This week is the BETT show. If you are involved in education in the UK and have any interest, however passing, in education technology then you will be well aware of the size and scope of this event. BETT is simply a large (OK, humongous) hall where manufacturers of education technology and suppliers of educational services exhibit in order to make schools, colleges and universities aware of their products. This all seems rational enough; in fact the trade show draws its roots from the medieval market where sellers came together at set dates and places to trade their wares. BETT bears more of a resemblance to the Victorian-scale celebrations of industry and commerce in the mid 19th century labelled, with typical bravado, 'The Great Exhibition'

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OMBEA is an audience response system (ARS); you can use it in educational contexts to help understand what the learners know and how they are learning, or in a consultative context where you are asking questions of an audience to gain an insight into an issue or situation. We work with it everyday and are passionate about how it can improve learning outcomes, help presenters communicate with and engage their audiences even better, and how it can be a key part of an overall strategy to improve teaching and communication in any organisation.

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Investing in an Audience Response System is a big decision. Although costs have come down since the systems were first available, it is still a major purchase, particularly if you need provision for a large number of participants. The implications of making the wrong decision are real in both financial and operational respects. If the system does not fulfil its strategic objective then you have wasted money but you have also failed to achieve that objective to boot, whether it be better employee engagement or creating more interactive lectures for students.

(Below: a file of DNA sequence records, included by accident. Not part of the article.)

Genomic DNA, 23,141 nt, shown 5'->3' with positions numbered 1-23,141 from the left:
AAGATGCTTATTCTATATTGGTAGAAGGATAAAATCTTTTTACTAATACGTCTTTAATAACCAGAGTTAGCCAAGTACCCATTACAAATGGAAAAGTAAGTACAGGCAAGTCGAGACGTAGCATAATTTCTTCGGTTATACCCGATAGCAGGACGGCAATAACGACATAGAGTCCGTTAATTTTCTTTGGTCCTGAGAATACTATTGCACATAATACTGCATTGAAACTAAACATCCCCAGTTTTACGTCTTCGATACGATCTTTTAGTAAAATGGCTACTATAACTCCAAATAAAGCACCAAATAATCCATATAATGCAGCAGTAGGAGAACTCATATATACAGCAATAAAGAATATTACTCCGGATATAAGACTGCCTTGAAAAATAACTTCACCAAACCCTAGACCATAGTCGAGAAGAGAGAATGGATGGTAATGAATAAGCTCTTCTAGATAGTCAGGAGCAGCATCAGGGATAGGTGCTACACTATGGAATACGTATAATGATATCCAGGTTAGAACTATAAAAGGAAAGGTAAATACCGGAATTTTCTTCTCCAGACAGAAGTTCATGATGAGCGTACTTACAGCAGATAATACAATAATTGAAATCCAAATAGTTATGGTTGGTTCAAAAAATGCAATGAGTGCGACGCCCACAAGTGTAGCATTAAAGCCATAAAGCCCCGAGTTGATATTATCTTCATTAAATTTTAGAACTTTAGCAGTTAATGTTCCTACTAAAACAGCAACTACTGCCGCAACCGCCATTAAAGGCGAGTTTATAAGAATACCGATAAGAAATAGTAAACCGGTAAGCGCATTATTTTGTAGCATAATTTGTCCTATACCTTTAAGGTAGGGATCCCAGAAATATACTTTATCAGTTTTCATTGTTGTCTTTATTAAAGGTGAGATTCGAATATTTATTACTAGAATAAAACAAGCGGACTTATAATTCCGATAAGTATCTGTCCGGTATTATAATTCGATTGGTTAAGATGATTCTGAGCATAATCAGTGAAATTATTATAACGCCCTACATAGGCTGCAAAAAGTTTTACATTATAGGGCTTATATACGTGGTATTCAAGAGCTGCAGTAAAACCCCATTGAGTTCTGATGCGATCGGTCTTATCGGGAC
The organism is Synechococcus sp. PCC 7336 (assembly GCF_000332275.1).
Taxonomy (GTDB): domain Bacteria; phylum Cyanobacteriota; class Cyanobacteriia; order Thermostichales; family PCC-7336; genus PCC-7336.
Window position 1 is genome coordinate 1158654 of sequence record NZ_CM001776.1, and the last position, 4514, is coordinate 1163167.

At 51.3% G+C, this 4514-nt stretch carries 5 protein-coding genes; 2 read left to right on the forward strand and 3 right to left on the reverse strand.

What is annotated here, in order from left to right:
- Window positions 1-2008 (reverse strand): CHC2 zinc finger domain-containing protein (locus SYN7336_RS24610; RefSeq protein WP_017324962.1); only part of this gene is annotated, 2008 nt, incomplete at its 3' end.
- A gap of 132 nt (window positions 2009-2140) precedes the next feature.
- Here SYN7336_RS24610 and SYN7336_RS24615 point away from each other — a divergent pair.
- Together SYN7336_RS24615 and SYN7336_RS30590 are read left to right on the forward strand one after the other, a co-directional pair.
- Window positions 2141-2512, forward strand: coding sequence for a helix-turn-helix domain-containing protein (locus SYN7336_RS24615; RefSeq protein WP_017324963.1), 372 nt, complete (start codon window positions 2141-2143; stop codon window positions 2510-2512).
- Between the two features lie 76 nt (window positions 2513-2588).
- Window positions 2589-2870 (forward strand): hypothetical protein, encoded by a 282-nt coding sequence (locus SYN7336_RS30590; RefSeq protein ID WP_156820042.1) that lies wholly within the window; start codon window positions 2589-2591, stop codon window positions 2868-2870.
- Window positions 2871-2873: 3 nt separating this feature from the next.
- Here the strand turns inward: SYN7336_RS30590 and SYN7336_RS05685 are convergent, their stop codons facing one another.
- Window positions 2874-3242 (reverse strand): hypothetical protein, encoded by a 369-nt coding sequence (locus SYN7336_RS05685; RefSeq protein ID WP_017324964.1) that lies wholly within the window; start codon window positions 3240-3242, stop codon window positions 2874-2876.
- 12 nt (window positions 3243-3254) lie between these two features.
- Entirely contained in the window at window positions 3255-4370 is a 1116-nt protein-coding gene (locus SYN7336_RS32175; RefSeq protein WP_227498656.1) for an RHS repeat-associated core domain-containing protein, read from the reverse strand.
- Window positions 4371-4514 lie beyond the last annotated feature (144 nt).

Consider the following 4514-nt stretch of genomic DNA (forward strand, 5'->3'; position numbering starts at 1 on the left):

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Universities are complex organisations. Whilst this may be stating the obvious, it is important to understand the variations both between universities and within them. People most often use the term university to mean an institution with a definite identity and geographical location; asked to summarise what ‘Oxford University’ or ‘Liverpool University’ represent, most people with experience of higher education would be able to give a detailed answer summarising what they know about these institutions.

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Big Data, No Small Thing

Posted on 04 July 2014

It is often said that we are now entering the age of ‘big data’. The concept of ‘big data’ is simple, it refers to the vast increase in data we now have as a result of so many processes being computerised and automated. The dream of the ‘big data’ advocates is that the data will help drive better decision making in organisations, show up trends which were previously hidden and enable strategies which are informed by what is happening in real time. Doug Laney in 2001 identified the 3 factors of big data as; volume, velocity, and variety (cited in Sas.com 2014). The volume of data available is increasingly massively, it is coming at organisations much more quickly (hence velocity) and is far more varied, allowing insights into behaviours and processes which were previously not available to scrutiny.

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One of our friends from the presentation industry, Ian Callow, is co-author of The Presenter’s Handbook. In this guest blog, Ian shares his A-Z tips for presenting with more confidence.

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Reading the Research, Part 2

Posted on 24 March 2014

In ‘Reading the Research Part 1’ we examined an interesting paper by Dunnett et. al. which explored the use of Student Response Systems (SRS) on student attendance and achievement in seminar settings. Three groups were taught through seminars; one group had no access to an SRS, the others used an SRS (so the students had clickers to vote with) and in a 3rd group some students had clickers and some did not (a mixed group). The study was unusual and worthy of comment because, although the numbers in the study were small (97 students across the 3 groups), the internal consistency of the study was very high as the same lecturer taught all of the groups and the content was the same in each case. Therefore any variations in attendance and achievement were very likely to have been heavily influenced by the presence or absence of the SRS within the teaching.